How to calculate the calories burned in a 10K

Updated March 23, 2017

Participating in a 10 km (6.2 miles) race can be accomplished through self-determination and by following a training schedule leading up to the day of the race. Many runners participate in a 10k to support and raise money for a charity or for a sense of accomplishment, while others are motivated to burn calories to help lose weight. The amount of calories burnt during a 10k is different for everyone; the final tally depends on a person's weight and the speed at which they run, jog or walk.

Decide whether your 10k will be done by walking, jogging, running or sprinting. The pace at which you decide to run may range from a six minute mile sprint to a 14 minute mile walk. Remember that the harder you work, the more calories you will expend. Runners' World Magazine estimates that a 68 kg (150 lb) runner who increases his pace from an 8.5 minute mile to a seven minute mile will burn approximately 180 calories more per hour.

Determine how long it takes you to run one mile. You can easily do this while you are training for the race day, as training involves runs which vary in mileage. Run 5 km (3 miles). You can determine the mileage you covered by using a pedometer.

Record the minutes it takes you to complete the run on a stopwatch.

Visit an online calorie calculator to determine how many calories you will burn per kilometre, depending on your rate of speed during the race.

Enter your weight in kilograms in the box marked "Weight." Select the closest option to your individual mile per minute average under the running option. You can find this number by taking the number of minutes it took you to run 5 km (3 miles) and dividing it by three.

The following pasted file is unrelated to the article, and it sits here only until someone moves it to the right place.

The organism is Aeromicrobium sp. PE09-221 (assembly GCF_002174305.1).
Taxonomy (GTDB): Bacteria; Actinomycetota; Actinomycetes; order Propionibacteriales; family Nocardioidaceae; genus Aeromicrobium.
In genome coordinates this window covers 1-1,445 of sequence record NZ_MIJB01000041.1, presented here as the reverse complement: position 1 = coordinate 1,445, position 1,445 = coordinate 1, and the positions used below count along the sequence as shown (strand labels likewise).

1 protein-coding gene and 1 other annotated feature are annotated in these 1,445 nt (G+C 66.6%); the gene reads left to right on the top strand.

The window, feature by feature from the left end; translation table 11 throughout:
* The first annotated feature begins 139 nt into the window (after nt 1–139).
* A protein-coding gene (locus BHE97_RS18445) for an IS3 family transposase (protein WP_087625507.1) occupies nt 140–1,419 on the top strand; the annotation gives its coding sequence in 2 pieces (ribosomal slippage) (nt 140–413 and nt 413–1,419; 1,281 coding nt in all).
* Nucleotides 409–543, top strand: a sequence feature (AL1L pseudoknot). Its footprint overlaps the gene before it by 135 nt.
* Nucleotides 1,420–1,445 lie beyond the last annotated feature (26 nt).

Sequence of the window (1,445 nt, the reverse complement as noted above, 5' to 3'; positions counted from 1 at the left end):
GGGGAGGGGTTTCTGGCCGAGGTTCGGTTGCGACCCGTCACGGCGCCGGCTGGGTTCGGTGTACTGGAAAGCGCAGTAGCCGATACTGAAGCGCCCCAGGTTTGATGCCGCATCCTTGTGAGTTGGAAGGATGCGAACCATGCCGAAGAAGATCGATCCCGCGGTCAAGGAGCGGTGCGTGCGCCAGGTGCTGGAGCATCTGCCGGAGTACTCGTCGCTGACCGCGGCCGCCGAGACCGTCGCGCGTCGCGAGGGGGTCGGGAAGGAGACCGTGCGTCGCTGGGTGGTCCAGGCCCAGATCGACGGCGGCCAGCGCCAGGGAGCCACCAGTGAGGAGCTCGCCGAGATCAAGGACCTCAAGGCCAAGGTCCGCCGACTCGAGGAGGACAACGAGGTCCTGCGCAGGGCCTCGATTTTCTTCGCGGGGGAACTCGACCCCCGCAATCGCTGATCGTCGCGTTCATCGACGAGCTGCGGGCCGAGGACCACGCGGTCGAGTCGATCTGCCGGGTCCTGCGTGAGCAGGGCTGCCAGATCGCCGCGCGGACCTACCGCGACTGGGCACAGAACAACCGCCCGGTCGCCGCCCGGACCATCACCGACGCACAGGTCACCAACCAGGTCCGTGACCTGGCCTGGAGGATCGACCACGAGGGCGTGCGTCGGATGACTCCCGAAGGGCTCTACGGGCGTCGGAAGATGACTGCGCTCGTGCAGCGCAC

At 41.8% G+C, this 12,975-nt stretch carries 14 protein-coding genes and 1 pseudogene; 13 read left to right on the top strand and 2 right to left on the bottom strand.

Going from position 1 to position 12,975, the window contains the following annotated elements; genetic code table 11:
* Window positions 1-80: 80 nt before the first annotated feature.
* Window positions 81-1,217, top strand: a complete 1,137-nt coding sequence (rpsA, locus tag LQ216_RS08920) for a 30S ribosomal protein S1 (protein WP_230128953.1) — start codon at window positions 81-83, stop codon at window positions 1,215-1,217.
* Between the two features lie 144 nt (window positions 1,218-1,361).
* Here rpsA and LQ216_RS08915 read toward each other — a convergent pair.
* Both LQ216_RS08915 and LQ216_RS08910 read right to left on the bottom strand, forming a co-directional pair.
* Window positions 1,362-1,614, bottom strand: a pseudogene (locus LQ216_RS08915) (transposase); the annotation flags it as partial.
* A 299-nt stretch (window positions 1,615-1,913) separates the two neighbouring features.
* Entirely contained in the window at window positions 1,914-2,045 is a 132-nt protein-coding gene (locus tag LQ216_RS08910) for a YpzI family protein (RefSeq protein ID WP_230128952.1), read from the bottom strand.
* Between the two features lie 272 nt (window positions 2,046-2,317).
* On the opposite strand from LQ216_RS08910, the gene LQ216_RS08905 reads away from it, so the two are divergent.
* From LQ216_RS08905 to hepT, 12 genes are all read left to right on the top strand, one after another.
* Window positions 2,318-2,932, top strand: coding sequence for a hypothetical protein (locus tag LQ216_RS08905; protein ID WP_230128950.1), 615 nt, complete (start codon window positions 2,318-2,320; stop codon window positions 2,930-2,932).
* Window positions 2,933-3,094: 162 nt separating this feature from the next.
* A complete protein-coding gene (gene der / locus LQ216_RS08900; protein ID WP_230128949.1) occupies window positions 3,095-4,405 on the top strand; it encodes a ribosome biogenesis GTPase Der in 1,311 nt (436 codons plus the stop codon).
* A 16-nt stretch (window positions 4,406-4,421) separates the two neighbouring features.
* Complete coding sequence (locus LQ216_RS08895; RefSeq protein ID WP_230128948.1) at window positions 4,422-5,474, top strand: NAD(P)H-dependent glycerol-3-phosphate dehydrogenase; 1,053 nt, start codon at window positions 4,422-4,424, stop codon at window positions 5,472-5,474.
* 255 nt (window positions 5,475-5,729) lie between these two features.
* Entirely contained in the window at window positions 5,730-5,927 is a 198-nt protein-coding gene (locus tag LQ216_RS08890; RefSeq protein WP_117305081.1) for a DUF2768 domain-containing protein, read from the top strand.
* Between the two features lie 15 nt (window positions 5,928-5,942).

In the box marked "Duration," enter the number of minutes it took you to run and click "Submit."

The number of calories you burned will appear on the next screen. Multiply this number by two to determine the approximate number of calories you will burn when running your 10k.


Talk with someone who is an experienced runner and has completed similar races in the past. She can give you helpful tips and advice before the big day.


To prevent injury, do not attempt to run a 10k if you're not an experienced runner.

Things You'll Need

  • Stopwatch
  • Pedometer
  • Calculator
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About the Author

Katarina Fitzpatrick has written professionally since 2006. Her work has been published on,, LIVESTRONG and for the newspapers, the "Hanover Mariner" and the "Norwell Mariner" in Boston and the "Jamestown Press" in Jamestown, R.I. She is a 2006 graduate of Emerson College, where she earned her undergraduate degree in print and multimedia journalism.